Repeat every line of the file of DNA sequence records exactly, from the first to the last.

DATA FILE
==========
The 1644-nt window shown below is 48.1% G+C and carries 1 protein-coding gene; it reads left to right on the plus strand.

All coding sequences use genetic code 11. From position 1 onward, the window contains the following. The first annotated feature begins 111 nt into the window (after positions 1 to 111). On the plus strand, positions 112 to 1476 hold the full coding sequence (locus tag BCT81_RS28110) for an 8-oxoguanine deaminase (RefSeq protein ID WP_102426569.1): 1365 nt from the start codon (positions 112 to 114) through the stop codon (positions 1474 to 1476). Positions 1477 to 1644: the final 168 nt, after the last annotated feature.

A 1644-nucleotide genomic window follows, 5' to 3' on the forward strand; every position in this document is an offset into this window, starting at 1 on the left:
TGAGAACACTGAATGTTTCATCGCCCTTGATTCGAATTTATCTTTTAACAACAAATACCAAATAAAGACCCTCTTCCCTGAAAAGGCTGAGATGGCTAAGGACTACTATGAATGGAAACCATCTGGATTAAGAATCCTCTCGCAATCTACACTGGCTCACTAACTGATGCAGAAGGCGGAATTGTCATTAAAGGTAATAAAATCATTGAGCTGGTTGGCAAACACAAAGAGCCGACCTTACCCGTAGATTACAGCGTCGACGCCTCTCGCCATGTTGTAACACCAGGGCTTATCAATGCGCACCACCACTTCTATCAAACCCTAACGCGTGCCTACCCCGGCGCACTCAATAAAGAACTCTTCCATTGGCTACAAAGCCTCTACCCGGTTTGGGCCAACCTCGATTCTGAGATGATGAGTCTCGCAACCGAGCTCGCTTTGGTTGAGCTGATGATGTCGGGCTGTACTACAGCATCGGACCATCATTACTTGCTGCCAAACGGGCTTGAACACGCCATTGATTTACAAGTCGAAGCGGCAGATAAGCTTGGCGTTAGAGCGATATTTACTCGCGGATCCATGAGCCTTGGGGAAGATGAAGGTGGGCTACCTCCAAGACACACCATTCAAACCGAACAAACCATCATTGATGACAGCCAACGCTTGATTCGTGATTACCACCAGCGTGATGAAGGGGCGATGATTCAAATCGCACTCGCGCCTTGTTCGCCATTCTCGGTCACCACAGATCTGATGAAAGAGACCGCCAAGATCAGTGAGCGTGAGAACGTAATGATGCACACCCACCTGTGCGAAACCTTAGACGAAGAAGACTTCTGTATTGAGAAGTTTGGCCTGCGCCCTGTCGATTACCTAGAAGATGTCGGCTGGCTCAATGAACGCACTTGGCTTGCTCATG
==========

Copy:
The 1644-nt window shown below is 48.1% G+C and carries 1 protein-coding gene; it reads left to right on the plus strand.

All coding sequences use genetic code 11. From position 1 onward, the window contains the following. The first annotated feature begins 111 nt into the window (after positions 1 to 111). On the plus strand, positions 112 to 1476 hold the full coding sequence (locus tag BCT81_RS28110) for an 8-oxoguanine deaminase (RefSeq protein ID WP_102426569.1): 1365 nt from the start codon (positions 112 to 114) through the stop codon (positions 1474 to 1476). Positions 1477 to 1644: the final 168 nt, after the last annotated feature.

A 1644-nucleotide genomic window follows, 5' to 3' on the forward strand; every position in this document is an offset into this window, starting at 1 on the left:
TGAGAACACTGAATGTTTCATCGCCCTTGATTCGAATTTATCTTTTAACAACAAATACCAAATAAAGACCCTCTTCCCTGAAAAGGCTGAGATGGCTAAGGACTACTATGAATGGAAACCATCTGGATTAAGAATCCTCTCGCAATCTACACTGGCTCACTAACTGATGCAGAAGGCGGAATTGTCATTAAAGGTAATAAAATCATTGAGCTGGTTGGCAAACACAAAGAGCCGACCTTACCCGTAGATTACAGCGTCGACGCCTCTCGCCATGTTGTAACACCAGGGCTTATCAATGCGCACCACCACTTCTATCAAACCCTAACGCGTGCCTACCCCGGCGCACTCAATAAAGAACTCTTCCATTGGCTACAAAGCCTCTACCCGGTTTGGGCCAACCTCGATTCTGAGATGATGAGTCTCGCAACCGAGCTCGCTTTGGTTGAGCTGATGATGTCGGGCTGTACTACAGCATCGGACCATCATTACTTGCTGCCAAACGGGCTTGAACACGCCATTGATTTACAAGTCGAAGCGGCAGATAAGCTTGGCGTTAGAGCGATATTTACTCGCGGATCCATGAGCCTTGGGGAAGATGAAGGTGGGCTACCTCCAAGACACACCATTCAAACCGAACAAACCATCATTGATGACAGCCAACGCTTGATTCGTGATTACCACCAGCGTGATGAAGGGGCGATGATTCAAATCGCACTCGCGCCTTGTTCGCCATTCTCGGTCACCACAGATCTGATGAAAGAGACCGCCAAGATCAGTGAGCGTGAGAACGTAATGATGCACACCCACCTGTGCGAAACCTTAGACGAAGAAGACTTCTGTATTGAGAAGTTTGGCCTGCGCCCTGTCGATTACCTAGAAGATGTCGGCTGGCTCAATGAACGCACTTGGCTTGCTCATG